These contributions would not have been possible without the strong demand for a college education among young people. College has become nearly a necessity in the minds of most Americans, the only good option for young people hoping to secure good jobs. The growth in both undergraduate and graduate enrolments was steady from the 1990s on, through recession and prosperity alike. Nor did the rate of increase slow in the face of rising tuition costs. One consequence of the larger population of baccalaureates is that postgraduate degrees have also become more common. Some 25 million Americans hold advanced degrees (master’s and above), the combined size of the five largest US cities; doctorate degree holders alone could populate Los Angeles.
The large majority of these highly educated people – 85 per cent – move into “knowledge sector” industries, such as aeronautics, entertainment, finance and internet services. If you define a knowledge-sector industry as one in which 10 per cent of employees have postgraduate degrees, then the four dozen major knowledge-sector industries now account for as much as 50 per cent of US gross domestic product, a contribution that has risen steadily since 1980. The US cannot be accurately characterised as a post-industrial society, but large swathes of its economy can be characterised in that way.
Recognising the strength of US universities does not mean minimising their problems. A phase shift in the quality of undergraduate teaching and learning will be required to reach the higher levels of achievement that are within reach. Too many college classrooms remain mired in a style of instruction that tests students’ capacity to memorise presented material, and little else. College classrooms will need to become research-centred places where students are expected to bring evidence to bear to evaluate arguments; where they are presented with information that allows them to explore hypotheses; where they are required to make their arguments both in writing and orally; and where detailed feedback is given.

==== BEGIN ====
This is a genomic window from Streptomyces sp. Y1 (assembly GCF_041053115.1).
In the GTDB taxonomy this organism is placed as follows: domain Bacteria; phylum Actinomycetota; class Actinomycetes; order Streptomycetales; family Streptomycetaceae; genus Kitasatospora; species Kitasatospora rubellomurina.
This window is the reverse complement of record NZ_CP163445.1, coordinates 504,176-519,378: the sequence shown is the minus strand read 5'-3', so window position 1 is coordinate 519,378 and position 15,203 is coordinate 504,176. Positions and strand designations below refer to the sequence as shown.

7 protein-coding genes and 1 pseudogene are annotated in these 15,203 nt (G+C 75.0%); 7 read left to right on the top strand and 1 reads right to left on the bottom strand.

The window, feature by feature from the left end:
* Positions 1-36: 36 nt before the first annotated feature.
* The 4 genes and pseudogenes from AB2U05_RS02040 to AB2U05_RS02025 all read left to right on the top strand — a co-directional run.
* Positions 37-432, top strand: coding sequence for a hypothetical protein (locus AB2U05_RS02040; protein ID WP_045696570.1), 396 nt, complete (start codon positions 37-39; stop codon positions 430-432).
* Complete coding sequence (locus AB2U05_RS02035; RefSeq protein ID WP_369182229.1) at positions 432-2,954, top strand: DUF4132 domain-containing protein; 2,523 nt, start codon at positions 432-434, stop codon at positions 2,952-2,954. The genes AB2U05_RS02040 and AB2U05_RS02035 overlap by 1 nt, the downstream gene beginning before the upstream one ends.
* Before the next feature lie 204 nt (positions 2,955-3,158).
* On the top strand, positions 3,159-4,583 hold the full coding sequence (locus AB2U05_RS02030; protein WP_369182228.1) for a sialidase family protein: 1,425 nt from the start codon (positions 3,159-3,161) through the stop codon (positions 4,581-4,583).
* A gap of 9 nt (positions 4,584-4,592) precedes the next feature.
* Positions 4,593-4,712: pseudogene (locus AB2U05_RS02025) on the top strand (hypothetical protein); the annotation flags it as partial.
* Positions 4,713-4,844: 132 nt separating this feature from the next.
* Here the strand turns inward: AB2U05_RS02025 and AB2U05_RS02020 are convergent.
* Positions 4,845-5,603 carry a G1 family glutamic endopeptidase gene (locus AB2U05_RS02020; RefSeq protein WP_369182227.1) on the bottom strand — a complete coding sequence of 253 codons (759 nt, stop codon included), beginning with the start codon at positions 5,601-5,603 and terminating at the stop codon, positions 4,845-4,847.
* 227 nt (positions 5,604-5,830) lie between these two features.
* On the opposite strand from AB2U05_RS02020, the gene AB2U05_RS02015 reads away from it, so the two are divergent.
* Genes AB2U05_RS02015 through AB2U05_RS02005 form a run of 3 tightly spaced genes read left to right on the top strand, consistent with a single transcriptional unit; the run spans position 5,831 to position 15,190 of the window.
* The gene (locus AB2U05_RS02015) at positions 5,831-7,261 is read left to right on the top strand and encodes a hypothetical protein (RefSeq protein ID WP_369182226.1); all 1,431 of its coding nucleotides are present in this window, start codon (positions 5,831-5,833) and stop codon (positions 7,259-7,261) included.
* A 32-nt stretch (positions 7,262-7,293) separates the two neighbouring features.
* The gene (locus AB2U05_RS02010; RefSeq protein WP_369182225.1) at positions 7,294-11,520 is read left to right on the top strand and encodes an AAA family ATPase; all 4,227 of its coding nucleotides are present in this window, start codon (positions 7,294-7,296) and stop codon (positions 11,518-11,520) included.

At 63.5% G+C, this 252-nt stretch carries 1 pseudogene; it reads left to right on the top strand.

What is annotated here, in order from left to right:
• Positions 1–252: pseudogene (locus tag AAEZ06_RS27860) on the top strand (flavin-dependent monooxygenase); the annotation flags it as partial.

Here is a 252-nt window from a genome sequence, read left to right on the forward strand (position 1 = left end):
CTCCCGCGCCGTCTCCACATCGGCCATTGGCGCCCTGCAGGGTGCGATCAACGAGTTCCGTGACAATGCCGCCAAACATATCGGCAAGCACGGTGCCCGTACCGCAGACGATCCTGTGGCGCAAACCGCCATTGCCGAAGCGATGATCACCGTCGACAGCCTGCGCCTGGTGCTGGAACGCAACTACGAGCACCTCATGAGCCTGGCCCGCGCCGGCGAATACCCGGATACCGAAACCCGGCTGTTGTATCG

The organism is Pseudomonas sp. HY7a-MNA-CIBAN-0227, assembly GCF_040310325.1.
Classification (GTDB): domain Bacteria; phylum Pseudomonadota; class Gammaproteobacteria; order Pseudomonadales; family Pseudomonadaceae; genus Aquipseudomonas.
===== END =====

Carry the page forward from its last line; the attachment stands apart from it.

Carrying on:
Cost is the other fundamental concern. Investment in higher education by the 50 states has shown declines during recessionary periods and only partial restorations thereafter, and universities have had to rely on tuition increases (and enrolling more international and out-of-state students) to make up the balance. If states’ disinclination to invest in higher education means tuition cannot be reduced, the second-best scenario is to marshal federal, state and institutional support for low-income students, and to use merit-based scholarships very sparingly. Most students have not accumulated unmanageable debt, and college remains a good investment for the great majority, repaying many times over the costs of loans. However, repayment at a time when earnings are low is a burden for many students who have taken degrees in less remunerative fields or who have had problems finding well-paying jobs. Well-designed and easy-to-use income-contingent loans could provide a sensible approach to the student debt problem.
Universities can and should intensify their contributions to society by building stronger bridges to both private firms and lower-income households. But as higher education institutions draw closer to the new engines of growth, it will be more important than ever for scientists and scholars to maintain sentry duty over the two most important aspects of what universities offer: teaching that adds substantial value to students’ cognitive development and rigorously reviewed, illuminating research in all fields of formal and abstract knowledge. By doing so, professors will ensure that their institutions continue to follow the injunction that is at the heart of the academic mission: Let there be light!
Steven Brint is distinguished professor of sociology and public policy at the University of California, Riverside. Two Cheers for Higher Education: Why American Universities are Stronger than Ever – And How to Meet the Challenges They Face is published this month by Princeton University Press.